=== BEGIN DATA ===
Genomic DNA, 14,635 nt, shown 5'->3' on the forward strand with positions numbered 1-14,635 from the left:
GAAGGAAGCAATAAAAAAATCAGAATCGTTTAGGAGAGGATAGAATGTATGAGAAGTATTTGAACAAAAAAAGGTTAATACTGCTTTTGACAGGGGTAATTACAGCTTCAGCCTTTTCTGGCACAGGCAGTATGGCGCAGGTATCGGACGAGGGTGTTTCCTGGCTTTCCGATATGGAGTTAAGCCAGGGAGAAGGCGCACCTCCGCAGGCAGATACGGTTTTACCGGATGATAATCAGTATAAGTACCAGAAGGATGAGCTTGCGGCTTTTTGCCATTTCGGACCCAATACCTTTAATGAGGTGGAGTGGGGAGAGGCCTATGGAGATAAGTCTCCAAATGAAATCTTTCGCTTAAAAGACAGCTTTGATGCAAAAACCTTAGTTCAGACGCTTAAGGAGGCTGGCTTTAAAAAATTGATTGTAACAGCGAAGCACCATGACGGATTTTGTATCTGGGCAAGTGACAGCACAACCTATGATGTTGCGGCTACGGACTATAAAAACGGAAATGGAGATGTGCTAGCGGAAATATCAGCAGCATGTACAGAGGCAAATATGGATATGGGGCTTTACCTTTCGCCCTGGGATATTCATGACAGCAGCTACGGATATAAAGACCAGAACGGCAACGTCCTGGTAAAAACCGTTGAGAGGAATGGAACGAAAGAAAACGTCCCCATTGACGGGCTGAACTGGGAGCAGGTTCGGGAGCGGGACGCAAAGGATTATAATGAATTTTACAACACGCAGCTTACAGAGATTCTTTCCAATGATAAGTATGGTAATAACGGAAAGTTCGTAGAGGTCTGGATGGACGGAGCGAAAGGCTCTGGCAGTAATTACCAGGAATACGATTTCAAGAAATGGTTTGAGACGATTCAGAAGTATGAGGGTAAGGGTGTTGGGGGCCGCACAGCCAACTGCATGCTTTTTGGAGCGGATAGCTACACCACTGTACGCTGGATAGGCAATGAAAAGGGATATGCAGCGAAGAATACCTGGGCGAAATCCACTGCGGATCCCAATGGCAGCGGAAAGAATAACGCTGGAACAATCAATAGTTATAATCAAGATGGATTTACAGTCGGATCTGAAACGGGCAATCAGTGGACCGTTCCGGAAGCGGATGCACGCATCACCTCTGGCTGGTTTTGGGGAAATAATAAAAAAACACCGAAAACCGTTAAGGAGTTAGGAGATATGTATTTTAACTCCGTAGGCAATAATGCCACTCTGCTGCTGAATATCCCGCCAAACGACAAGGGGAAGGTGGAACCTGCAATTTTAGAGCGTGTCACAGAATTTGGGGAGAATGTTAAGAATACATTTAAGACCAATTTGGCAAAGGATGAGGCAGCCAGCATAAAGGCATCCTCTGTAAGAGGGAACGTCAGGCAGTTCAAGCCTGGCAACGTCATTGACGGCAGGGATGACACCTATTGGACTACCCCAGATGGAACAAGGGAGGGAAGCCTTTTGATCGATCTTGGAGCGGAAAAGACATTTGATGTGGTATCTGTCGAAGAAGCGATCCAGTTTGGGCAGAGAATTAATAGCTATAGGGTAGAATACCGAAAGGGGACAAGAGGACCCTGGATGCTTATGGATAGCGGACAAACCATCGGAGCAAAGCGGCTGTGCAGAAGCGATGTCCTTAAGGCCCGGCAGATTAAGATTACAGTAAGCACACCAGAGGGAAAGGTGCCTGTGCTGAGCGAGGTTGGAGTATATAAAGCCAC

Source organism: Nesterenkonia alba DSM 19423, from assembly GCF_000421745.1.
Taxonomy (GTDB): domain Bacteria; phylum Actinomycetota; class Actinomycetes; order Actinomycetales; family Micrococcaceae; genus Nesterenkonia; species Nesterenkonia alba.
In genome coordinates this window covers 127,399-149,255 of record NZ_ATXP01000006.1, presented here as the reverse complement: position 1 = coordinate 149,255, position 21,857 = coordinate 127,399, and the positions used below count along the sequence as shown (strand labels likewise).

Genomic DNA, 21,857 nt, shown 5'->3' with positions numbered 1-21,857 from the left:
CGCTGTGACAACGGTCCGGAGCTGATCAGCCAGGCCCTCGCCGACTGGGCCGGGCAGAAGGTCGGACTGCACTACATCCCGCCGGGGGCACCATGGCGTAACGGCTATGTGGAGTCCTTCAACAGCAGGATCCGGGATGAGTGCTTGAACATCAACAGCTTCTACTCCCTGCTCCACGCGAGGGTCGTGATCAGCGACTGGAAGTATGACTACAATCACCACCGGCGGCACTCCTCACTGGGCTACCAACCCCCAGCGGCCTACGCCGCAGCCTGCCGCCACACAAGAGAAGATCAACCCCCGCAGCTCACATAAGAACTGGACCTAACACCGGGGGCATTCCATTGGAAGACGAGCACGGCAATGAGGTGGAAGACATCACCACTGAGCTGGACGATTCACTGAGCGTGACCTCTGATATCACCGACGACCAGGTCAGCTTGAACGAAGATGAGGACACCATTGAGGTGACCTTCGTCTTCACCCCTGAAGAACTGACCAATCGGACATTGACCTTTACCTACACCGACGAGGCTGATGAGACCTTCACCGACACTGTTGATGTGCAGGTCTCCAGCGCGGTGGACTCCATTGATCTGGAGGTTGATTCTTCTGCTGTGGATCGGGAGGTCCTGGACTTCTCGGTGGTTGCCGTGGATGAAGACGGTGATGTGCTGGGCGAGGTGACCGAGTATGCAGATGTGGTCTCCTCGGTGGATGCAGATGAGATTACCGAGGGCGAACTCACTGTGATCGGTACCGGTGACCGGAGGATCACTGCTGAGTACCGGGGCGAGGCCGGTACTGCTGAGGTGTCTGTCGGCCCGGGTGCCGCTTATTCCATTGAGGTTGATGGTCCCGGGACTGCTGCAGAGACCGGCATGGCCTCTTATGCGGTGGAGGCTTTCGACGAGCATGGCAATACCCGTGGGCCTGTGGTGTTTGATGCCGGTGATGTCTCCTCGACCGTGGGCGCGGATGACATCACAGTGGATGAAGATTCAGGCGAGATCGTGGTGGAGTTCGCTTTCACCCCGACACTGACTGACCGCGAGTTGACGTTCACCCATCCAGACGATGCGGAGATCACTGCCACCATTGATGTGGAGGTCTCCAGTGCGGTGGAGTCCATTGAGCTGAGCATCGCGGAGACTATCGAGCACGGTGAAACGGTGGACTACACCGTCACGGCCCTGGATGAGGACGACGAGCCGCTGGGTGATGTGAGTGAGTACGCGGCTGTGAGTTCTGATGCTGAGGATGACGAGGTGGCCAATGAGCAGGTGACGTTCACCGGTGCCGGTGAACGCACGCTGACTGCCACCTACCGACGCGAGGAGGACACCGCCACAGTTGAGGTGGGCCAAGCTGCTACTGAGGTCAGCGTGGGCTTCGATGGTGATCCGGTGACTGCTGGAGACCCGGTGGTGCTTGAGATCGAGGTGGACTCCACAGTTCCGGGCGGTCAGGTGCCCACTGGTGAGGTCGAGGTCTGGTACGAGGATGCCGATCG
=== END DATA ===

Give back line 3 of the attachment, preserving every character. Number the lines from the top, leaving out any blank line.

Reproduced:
Source organism: Nesterenkonia alba DSM 19423, from assembly GCF_000421745.1.